Free testosterone is an independent predictor of BMD and prevalent fractures in elderly men: MrOS Sweden.J Bone Miner Res 2006; 21(4):529-35JB
The role of androgens for bone health in elderly men is unclear. We show that free testosterone within the normal range is a predictor of BMD at predominantly cortical bone sites and of previous osteoporosis-related fractures in elderly Swedish men.
Osteoporosis-related fractures constitute a major health concern not only in women but also in men. Previous studies have clearly shown that serum levels of estradiol are associated with BMD, whereas more conflicting data have been presented regarding the predictive value of testosterone (T) for bone health in elderly men. The aim of this study was to investigate if serum levels of T are associated with BMD and/or prevalent fractures in a large cohort of elderly men.
MATERIALS AND METHODS
In the Swedish part of the MrOS study (n = 2908; average age, 75.4 years), bone parameters were measured using DXA, and prevalent fractures were recorded using standardized questionnaires and by vertebral X-ray analyses. Serum levels of total T, total estradiol (E2), and sex hormone-binding globulin (SHBG) were measured by radioimmunoassay, and free T (FT) and free E2 (FE2) were derived from the mass action equations. Height, weight, age, physical activity, smoking habits, and calcium intake were included together with FT and FE2 in regression models for BMD.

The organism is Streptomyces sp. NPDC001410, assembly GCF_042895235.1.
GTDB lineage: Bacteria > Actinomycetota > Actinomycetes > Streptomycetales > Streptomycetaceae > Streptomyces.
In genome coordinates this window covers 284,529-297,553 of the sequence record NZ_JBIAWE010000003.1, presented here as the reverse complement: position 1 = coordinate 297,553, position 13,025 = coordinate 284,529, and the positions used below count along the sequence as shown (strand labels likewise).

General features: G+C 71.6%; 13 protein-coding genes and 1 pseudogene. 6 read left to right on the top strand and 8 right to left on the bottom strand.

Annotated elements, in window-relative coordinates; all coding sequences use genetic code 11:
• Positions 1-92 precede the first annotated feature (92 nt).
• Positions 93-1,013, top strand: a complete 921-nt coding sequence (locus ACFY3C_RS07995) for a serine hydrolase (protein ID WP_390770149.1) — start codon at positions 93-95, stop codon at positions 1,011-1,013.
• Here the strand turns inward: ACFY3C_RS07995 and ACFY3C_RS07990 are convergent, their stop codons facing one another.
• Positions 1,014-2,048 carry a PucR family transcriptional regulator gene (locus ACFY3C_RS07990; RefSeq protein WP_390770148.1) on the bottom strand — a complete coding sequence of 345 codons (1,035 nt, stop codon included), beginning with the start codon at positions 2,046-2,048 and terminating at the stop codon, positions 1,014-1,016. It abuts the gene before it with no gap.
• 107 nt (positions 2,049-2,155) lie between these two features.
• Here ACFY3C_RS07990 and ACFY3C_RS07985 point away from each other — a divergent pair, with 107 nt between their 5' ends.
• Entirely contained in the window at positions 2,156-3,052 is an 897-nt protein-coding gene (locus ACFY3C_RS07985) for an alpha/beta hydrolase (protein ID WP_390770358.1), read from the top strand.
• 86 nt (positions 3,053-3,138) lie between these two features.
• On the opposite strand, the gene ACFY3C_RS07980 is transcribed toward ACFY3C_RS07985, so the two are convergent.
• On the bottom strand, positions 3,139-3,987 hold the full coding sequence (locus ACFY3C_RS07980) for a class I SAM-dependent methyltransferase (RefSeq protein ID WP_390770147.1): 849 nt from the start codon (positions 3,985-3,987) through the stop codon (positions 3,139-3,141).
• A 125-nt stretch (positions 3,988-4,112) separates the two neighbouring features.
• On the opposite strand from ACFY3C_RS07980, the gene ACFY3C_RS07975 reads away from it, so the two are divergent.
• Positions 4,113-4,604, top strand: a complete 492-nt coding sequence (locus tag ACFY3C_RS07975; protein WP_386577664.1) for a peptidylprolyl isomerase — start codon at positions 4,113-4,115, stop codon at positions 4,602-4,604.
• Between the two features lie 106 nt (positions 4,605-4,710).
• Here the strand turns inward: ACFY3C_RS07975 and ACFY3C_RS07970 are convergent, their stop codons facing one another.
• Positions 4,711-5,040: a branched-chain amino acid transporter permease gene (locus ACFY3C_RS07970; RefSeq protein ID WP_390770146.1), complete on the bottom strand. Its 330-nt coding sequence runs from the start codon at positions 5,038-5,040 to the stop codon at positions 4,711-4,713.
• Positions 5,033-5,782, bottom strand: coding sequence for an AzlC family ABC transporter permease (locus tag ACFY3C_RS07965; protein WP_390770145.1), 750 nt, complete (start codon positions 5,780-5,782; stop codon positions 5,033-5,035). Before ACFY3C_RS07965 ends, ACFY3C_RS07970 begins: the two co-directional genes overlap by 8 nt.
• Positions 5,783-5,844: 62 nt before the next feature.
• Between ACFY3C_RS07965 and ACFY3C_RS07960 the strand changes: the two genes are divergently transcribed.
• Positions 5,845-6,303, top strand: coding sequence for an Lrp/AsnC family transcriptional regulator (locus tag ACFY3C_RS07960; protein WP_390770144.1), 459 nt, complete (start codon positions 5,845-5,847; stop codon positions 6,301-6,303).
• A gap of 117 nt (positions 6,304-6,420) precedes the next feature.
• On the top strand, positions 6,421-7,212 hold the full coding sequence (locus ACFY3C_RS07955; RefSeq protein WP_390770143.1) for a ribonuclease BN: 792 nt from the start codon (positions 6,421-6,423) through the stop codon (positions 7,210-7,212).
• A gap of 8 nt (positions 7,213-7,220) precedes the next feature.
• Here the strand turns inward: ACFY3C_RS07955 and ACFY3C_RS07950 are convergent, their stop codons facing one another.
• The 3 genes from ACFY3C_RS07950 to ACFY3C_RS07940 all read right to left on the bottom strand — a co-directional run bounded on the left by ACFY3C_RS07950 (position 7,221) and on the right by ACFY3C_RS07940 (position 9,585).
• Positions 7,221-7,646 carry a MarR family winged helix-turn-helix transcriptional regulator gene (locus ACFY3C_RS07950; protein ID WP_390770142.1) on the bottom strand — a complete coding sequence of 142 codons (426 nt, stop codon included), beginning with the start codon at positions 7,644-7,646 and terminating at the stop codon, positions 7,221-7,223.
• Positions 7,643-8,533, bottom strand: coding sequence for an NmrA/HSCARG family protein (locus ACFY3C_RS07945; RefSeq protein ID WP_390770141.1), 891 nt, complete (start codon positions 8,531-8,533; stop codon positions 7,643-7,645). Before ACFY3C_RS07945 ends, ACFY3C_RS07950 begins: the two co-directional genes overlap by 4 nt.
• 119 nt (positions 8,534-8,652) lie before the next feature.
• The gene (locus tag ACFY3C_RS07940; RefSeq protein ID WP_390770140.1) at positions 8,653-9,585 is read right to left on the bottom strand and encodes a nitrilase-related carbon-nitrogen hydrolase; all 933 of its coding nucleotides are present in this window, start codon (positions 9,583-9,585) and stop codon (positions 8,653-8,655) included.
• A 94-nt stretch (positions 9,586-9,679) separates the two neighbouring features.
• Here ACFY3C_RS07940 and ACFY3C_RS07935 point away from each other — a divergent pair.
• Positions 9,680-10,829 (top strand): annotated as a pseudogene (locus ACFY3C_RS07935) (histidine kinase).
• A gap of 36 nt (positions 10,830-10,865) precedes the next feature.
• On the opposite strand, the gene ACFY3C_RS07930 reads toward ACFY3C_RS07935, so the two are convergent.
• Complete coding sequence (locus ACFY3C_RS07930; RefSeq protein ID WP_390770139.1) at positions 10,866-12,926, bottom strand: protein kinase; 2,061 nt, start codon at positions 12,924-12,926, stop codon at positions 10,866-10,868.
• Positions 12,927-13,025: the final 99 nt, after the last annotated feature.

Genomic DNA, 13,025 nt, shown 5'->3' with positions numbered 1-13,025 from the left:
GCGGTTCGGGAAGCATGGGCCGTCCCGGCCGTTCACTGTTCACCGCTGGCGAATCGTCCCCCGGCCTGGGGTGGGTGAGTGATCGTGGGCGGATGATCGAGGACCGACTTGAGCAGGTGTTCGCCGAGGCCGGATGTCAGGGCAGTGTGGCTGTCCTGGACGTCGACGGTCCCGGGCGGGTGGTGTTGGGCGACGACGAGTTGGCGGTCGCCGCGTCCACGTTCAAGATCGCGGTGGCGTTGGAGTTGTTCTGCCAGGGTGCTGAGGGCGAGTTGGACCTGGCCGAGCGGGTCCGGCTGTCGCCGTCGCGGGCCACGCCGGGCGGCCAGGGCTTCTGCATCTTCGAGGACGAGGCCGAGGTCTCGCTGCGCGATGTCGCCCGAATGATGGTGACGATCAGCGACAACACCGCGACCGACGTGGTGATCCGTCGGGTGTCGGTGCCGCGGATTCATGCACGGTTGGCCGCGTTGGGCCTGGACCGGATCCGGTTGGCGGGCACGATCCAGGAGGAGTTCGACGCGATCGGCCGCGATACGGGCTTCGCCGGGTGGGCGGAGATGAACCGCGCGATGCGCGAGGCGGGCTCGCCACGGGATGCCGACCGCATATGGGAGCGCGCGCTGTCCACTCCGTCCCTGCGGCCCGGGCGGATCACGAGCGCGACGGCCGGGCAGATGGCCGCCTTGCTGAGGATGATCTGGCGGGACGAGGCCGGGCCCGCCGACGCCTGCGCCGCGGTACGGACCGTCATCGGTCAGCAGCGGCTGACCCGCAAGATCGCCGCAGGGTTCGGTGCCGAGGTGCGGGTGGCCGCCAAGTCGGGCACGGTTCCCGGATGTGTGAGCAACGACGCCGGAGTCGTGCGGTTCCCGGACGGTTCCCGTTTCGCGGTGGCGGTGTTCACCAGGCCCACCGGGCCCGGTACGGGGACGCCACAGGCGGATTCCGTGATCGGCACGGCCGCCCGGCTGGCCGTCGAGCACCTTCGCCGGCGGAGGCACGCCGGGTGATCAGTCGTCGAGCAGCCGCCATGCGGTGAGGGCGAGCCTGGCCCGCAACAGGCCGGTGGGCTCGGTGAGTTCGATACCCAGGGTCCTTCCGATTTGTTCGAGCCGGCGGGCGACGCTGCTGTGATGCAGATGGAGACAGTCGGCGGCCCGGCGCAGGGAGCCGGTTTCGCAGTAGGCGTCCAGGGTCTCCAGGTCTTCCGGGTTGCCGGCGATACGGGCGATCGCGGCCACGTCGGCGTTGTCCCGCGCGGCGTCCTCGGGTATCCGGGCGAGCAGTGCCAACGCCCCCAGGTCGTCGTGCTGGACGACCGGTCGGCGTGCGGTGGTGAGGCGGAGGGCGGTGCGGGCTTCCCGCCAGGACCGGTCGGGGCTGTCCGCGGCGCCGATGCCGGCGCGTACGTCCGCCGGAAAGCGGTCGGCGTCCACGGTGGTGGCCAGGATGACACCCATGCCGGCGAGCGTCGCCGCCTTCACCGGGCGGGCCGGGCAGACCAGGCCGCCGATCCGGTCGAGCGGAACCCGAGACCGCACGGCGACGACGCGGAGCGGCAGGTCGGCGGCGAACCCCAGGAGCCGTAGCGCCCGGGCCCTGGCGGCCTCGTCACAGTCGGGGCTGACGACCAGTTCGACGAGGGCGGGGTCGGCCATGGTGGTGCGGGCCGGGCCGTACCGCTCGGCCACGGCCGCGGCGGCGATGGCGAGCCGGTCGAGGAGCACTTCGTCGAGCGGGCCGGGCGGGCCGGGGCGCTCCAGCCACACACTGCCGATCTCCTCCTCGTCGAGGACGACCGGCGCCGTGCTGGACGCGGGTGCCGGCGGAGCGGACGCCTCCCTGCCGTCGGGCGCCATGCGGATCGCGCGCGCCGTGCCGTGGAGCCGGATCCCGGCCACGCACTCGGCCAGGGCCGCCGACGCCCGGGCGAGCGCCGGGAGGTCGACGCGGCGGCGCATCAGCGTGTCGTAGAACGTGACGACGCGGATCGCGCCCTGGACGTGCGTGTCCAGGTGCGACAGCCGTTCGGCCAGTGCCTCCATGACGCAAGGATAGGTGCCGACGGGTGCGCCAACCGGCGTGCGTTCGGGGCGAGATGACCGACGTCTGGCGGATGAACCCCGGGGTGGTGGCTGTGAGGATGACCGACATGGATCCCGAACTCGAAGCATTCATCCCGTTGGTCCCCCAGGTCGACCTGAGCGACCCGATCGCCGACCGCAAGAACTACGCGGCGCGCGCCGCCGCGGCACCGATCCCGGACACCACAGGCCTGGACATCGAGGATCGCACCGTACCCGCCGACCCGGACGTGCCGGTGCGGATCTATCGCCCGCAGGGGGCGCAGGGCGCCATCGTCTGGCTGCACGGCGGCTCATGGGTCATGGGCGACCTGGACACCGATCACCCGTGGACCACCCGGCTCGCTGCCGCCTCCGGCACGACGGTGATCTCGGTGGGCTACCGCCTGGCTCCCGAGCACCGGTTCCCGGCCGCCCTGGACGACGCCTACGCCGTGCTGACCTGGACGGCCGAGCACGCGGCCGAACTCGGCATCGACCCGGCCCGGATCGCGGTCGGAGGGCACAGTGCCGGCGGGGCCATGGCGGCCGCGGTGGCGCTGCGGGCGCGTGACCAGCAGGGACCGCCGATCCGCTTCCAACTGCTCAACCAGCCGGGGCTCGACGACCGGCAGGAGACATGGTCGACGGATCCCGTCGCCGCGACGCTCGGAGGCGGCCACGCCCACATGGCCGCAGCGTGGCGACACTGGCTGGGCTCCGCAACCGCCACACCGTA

FT was an independent positive predictor of BMD in total body, total hip, femur trochanter, and arm but not in the lumbar spine. The highest independent predictive value of FT was found in the arm and the hip (with a relatively high content of cortical bone). FE2 was an independent predictor of BMD at all bone sites studied, and the highest predictive value was seen for lumbar spine (with relatively high content of trabecular bone) BMD. FT but not FE2 was a positive predictor of total body bone area and BMC. FT levels below the median were independent predictors of prevalent osteoporosis-related fractures (OR, 1.56; 95% CI, 1.14-2.14; p < 0.01) and X-ray-verified vertebral fractures (OR, 2.00; 95% CI, 1.34-2.86; p < 0.001). The predictive value of FT for prevalent fractures was not affected by adjustment for BMD.
These findings show that variation of FT within the normal range is an independent but modest predictor of BMD at predominantly cortical bone sites and of previous osteoporosis-related fractures in elderly men. Our data indicate that not only estrogens but also androgens are of importance for bone health in elderly men. Longitudinal studies investigating the predictive value of T for fracture risk in elderly men are required.